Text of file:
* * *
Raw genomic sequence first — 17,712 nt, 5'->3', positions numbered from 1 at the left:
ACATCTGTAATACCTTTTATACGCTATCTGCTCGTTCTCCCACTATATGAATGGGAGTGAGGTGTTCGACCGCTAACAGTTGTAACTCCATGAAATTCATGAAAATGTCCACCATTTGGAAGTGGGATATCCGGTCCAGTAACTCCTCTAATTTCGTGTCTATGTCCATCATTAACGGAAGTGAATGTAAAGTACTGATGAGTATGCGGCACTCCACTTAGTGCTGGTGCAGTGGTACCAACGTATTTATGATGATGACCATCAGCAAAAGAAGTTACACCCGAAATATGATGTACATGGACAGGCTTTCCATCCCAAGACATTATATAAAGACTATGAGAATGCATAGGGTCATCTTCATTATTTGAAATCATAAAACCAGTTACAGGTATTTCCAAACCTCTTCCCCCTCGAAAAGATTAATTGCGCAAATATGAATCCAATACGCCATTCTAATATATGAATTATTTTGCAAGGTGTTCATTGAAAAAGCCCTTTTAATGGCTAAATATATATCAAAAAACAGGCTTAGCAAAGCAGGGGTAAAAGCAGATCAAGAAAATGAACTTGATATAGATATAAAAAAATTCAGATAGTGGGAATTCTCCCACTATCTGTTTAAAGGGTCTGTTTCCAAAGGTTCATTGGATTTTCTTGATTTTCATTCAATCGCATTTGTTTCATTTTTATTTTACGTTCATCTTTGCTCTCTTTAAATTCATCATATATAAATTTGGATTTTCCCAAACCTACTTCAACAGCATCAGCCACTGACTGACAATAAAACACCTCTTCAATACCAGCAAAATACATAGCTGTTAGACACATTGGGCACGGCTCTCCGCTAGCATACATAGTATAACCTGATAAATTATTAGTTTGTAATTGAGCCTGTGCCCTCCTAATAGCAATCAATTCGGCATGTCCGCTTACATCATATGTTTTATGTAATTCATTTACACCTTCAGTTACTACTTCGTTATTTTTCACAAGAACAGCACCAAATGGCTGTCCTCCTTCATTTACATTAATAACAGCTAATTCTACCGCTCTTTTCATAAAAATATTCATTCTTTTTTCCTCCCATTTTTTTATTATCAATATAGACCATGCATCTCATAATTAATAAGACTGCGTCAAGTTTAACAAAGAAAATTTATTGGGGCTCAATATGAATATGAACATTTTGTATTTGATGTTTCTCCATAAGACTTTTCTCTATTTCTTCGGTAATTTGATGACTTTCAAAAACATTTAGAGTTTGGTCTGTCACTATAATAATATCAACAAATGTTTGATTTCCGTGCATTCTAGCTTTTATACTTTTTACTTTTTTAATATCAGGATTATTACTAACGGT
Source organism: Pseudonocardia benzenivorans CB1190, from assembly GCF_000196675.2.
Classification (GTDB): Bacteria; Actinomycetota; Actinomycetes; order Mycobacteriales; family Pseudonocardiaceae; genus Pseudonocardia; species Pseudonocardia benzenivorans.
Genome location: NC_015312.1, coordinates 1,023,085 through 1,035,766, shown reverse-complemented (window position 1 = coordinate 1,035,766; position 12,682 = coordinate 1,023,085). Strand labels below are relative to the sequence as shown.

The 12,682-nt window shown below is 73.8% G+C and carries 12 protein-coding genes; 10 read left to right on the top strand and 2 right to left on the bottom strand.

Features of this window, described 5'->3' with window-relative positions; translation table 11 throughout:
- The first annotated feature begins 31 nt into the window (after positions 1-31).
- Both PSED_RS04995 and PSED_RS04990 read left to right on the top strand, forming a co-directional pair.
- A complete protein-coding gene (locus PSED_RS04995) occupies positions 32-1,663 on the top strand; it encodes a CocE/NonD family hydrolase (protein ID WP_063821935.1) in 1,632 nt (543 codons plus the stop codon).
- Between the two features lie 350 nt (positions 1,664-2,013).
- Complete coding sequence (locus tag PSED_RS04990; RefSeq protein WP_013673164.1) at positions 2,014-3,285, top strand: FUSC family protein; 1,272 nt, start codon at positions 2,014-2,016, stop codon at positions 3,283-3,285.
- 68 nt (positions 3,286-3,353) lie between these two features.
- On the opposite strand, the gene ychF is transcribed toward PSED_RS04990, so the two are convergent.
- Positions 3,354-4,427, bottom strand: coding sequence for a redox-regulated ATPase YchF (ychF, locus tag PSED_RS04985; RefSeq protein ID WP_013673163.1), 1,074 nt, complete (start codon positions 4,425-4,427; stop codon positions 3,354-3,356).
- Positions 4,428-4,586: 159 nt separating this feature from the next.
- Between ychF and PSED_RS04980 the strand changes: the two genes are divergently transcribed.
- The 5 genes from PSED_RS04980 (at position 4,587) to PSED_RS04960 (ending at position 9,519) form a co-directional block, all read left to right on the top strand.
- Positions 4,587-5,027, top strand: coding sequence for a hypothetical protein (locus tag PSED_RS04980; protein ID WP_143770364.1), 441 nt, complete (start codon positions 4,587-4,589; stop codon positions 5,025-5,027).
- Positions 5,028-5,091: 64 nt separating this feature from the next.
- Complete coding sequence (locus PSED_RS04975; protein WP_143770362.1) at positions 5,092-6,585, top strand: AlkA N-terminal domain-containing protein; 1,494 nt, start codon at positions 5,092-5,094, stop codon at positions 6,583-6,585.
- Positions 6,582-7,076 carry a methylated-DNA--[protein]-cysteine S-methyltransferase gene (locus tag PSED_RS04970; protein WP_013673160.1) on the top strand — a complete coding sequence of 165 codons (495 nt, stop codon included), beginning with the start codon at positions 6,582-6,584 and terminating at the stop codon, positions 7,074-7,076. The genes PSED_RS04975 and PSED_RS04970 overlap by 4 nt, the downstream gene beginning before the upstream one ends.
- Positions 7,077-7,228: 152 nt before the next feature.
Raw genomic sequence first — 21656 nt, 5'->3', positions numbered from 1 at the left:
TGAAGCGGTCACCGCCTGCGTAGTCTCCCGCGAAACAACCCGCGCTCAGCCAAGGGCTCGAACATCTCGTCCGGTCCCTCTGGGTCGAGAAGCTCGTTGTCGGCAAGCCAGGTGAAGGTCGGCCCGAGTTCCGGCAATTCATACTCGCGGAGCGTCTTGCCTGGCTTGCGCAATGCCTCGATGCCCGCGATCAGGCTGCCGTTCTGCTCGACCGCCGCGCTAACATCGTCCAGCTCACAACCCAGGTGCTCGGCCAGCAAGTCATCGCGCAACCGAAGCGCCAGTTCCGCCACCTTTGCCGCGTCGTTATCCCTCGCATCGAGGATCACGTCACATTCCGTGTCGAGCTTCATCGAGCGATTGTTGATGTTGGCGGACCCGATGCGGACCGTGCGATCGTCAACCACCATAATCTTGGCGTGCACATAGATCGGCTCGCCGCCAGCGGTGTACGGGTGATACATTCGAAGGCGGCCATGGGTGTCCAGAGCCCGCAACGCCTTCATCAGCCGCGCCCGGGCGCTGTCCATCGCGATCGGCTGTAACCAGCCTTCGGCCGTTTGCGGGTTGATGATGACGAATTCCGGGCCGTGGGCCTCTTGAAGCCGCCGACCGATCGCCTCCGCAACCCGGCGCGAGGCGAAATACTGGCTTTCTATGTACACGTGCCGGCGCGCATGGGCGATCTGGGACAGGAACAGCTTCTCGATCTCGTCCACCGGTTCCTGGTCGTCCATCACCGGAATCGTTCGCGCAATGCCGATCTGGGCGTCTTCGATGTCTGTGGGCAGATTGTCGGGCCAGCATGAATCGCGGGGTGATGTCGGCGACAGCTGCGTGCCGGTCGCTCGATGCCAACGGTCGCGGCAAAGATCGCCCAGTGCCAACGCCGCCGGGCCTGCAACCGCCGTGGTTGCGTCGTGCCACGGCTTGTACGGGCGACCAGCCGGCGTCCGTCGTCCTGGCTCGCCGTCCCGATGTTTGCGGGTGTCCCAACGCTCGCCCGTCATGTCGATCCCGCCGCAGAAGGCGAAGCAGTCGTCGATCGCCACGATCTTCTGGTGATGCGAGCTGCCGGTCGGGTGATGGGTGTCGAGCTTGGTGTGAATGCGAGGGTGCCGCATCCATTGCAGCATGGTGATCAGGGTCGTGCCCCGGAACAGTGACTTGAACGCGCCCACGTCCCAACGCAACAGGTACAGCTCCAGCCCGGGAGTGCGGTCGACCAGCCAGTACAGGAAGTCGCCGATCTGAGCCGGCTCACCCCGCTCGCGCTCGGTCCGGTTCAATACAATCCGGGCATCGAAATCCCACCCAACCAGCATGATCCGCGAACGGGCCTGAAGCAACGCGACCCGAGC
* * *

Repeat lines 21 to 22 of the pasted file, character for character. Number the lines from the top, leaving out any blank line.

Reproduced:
- Complete coding sequence (locus PSED_RS04975; protein WP_143770362.1) at positions 5,092-6,585, top strand: AlkA N-terminal domain-containing protein; 1,494 nt, start codon at positions 5,092-5,094, stop codon at positions 6,583-6,585.
- Positions 6,582-7,076 carry a methylated-DNA--[protein]-cysteine S-methyltransferase gene (locus tag PSED_RS04970; protein WP_013673160.1) on the top strand — a complete coding sequence of 165 codons (495 nt, stop codon included), beginning with the start codon at positions 6,582-6,584 and terminating at the stop codon, positions 7,074-7,076. The genes PSED_RS04975 and PSED_RS04970 overlap by 4 nt, the downstream gene beginning before the upstream one ends.